The Courier-Mail

Queens­land de­serves more from Mor­ri­son

- Politics · Queensland · Scott Morrison · Brisbane · Liberal National Party of Queensland · New South Wales · Sunshine Coast

WHEN Scott Mor­ri­son pulled off the most un­like­li­est of vic­to­ries on May 18 last year, he ut­tered that now-fa­mous state­ment posed as a ques­tion in his vic­tory speech: “How good is Queens­land?”

It fol­lowed a stun­ning re­sult in the Sun­shine State, where if Queens­lan­ders voted the same way in the up­com­ing state elec­tion on Oc­to­ber 31, La­bor would be left with­out a seat north of Bris­bane.

The re­sult so­lid­i­fied the LNP’s main fed­eral elec­tion pol­icy of re­ward­ing as­pi­ra­tion and hard work as Queens­lan­ders re­jected La­bor’s pol­i­tics of envy and its de­ci­sion to aban­don blue-col­lared work­ers, es­pe­cially min­ers in cen­tral and north Queens­land.

It ex­em­pli­fied the huge debt of grat­i­tude the Mor­ri­son gov­ern­ment owes to Queens­land – with­out us, he and his cabi­net would now be cool­ing their heels on the op­po­si­tion benches.

It is against that back­drop that to­day’s an­nounce­ment on the fast-track­ing of ma­jor in­fra­struc­ture projects in the wake of the COVID-19 cri­sis is so dis­ap­point­ing for our state.

As we report to­day, just one of the 15 projects will come here. Even worse, it won’t start un­til 2022 – and it is not even a spe­cific Queens­land project, but the in­land rail, which will tra­verse through Vic­to­ria and NSW be­fore get­ting here.

This multi­bil­lion-dol­lar pack­age will be a vi­tal and much-needed part of any stim­u­lus to kick-start the national econ­omy. But more than half of the in­fra­struc­ture projects come from the Prime Min­is­ter’s home state of NSW.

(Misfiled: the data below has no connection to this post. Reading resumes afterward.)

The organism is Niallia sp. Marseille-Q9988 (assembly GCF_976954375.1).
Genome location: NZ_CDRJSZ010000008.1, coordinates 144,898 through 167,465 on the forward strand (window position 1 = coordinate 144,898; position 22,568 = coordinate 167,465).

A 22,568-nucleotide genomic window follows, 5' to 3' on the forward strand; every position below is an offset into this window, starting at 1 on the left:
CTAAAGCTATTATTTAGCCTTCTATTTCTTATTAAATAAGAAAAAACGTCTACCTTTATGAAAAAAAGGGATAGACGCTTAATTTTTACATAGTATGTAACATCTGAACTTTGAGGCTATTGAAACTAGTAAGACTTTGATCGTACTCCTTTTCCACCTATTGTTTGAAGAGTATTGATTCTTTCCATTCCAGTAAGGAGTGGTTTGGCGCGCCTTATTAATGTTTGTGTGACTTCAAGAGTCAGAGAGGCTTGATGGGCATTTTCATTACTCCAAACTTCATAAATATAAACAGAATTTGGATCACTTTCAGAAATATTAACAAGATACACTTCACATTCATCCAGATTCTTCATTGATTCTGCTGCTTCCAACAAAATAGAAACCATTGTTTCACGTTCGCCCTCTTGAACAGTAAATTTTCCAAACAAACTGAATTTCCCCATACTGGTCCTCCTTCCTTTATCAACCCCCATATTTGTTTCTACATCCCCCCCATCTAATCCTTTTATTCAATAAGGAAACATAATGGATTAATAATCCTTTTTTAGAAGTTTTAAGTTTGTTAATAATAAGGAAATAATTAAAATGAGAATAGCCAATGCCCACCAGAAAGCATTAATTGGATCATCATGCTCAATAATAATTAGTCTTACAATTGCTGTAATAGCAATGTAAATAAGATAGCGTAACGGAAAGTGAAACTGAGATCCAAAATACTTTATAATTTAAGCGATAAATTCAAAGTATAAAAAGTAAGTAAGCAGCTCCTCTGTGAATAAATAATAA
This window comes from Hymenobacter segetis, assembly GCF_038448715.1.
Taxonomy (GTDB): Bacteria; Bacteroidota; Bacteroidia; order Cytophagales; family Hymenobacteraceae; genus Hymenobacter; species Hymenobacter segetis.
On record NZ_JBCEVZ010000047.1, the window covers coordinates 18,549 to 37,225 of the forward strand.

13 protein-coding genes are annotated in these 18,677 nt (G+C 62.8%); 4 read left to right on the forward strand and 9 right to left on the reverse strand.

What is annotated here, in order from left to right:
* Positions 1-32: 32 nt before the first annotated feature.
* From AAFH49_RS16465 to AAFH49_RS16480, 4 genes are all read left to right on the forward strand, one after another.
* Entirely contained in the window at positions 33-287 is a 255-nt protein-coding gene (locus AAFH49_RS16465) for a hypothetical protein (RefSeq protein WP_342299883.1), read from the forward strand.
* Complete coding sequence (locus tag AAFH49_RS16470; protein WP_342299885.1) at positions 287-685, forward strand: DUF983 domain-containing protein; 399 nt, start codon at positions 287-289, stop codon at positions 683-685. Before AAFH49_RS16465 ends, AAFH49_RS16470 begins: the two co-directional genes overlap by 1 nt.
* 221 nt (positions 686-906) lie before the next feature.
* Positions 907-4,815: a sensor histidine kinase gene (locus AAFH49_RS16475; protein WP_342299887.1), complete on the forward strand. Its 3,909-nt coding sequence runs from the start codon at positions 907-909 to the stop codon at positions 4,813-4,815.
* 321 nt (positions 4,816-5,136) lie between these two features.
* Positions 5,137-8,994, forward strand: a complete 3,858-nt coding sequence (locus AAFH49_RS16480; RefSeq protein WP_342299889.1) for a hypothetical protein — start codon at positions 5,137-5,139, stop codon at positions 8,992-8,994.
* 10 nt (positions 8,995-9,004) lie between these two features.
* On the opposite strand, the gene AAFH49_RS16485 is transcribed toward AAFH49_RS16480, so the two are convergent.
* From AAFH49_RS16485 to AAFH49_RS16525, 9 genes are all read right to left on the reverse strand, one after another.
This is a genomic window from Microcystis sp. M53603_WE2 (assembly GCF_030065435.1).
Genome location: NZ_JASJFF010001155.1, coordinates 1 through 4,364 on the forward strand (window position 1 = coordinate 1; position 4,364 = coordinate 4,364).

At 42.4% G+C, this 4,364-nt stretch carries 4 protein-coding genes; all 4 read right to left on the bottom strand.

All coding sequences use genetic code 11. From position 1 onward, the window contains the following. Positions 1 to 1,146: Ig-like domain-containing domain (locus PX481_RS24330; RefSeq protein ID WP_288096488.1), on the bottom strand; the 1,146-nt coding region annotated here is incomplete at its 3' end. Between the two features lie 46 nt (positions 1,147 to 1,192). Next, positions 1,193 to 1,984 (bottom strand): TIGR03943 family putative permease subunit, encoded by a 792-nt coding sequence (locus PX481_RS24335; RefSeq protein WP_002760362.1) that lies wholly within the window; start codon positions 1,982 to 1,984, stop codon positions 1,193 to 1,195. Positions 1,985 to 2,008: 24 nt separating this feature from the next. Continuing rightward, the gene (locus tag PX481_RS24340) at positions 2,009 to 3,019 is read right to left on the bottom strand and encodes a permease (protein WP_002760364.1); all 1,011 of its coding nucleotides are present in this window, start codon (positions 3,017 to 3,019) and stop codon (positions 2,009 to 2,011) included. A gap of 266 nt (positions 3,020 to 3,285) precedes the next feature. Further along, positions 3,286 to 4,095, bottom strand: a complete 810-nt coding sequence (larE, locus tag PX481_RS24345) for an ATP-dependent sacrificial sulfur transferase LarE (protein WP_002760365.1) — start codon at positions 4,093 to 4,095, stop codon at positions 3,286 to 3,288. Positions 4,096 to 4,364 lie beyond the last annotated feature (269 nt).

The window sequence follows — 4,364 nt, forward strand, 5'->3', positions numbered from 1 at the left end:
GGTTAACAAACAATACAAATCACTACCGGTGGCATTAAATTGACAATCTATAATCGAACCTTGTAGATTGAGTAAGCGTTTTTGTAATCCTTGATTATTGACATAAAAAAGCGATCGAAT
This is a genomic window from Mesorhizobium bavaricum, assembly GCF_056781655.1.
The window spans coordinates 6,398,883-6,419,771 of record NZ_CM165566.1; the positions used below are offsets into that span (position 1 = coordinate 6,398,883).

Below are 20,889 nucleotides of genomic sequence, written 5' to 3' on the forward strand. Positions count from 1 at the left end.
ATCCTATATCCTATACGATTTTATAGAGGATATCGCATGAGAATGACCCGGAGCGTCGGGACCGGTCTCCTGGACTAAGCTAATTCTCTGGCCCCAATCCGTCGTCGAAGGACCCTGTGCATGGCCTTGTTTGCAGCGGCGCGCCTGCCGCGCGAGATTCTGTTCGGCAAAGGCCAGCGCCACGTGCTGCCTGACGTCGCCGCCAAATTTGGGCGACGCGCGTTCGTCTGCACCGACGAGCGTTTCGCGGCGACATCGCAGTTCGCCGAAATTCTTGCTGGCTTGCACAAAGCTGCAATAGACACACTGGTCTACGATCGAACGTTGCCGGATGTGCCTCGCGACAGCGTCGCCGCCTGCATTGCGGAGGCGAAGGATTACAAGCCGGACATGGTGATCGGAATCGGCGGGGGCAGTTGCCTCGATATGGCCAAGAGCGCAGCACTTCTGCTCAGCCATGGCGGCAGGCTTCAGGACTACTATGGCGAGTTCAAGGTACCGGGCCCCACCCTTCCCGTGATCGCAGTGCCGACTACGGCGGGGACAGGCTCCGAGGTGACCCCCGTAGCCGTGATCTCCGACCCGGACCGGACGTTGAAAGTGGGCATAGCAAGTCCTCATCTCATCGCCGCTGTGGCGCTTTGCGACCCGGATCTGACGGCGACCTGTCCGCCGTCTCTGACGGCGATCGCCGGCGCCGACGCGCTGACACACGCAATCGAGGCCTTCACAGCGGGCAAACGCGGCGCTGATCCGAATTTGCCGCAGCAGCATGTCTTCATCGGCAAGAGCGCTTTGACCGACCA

Jus­ti­fi­ably then, In­fra­struc­ture Queens­land has lamented the lack of spend­ing – say­ing it was clear the state that de­liv­ered the keys to The Lodge for the PM is now “not a pri­or­ity’’. It is a dou­bly be­wil­der­ing de­ci­sion con­sid­er­ing Queens­land has han­dled the coro­n­avirus out­break as well as any Aus­tralian state or ter­ri­tory, mean­ing it is shovel-ready. Not so, hard-hit Vic­to­ria, where it could be months be­fore they can even think about restart­ing the process of large con­struc­tion work.

The Mor­ri­son gov­ern­ment will no doubt de­fend the lack of in­fra­struc­ture spend­ing by say­ing it is wait­ing on the out­come of Queens­land’s 2032 Olympic bid.

Should Queens­land get the green light, it will trig­ger a raft of na­tion-build­ing projects that will need Com­mon­wealth fis­cal help – from a sec­ond M1 to a very fast train be­tween the Sun­shine Coast and Bris­bane and a mas­sive up­grade of the Bruce High­way. But the time­frame on any start to those projects is at least four years away, and that as­sumes that we win the bid (now likely to be 2022).

With COVID-19 rip­ping apart the econ­omy, Queens­land is at the fis­cal cross­roads. Tourism is in a world of pain be­cause of the coro­n­avirus im­pact and the state’s debt is bal­loon­ing out to $100bn.

The COVID-19 cri­sis is ex­pected to cre­ate dou­ble-digit un­em­ploy­ment for years to come, and thou­sands of small busi­nesses are on the brink of clo­sure as the dead­line for the end of JobKeeper edges closer in Septem­ber.

To help get us back on our feet, Queens­land needs a healthy dose of fed­eral gov­ern­ment in­fra­struc­ture.

Prime Min­is­ter Mor­ri­son, then, needs to do the deal and re­cip­ro­cate the love we showed for him and his gov­ern­ment at last year’s elec­tion.

There needs to be a re­think on how this Com­mon­wealth in­fra­struc­ture fund is be­ing divvied up. Maybe swap a few out of NSW for a few here?

Queens­land is a make-or-break state for fed­eral elec­tions. The north of the state is par­tic­u­larly scep­ti­cal of gov­ern­ments that have ig­nored its in­fra­struc­ture needs in of­fice.

And so, now we have called it out, it’s over to you Mr Mor­ri­son.

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